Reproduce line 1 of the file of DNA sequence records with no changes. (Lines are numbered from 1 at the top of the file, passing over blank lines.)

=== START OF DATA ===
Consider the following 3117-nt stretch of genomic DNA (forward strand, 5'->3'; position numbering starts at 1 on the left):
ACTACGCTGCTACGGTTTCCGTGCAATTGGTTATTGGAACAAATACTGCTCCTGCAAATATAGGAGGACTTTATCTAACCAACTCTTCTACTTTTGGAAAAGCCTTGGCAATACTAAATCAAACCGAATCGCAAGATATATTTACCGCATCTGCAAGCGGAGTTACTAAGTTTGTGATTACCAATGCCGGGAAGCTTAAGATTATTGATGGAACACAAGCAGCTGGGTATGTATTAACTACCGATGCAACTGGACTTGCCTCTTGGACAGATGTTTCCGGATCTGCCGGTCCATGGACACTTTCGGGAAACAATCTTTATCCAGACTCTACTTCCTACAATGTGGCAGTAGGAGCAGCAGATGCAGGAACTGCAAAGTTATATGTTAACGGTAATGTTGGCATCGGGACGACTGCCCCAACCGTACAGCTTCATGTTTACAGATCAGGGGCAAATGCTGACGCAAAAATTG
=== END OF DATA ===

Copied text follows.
Consider the following 3117-nt stretch of genomic DNA (forward strand, 5'->3'; position numbering starts at 1 on the left):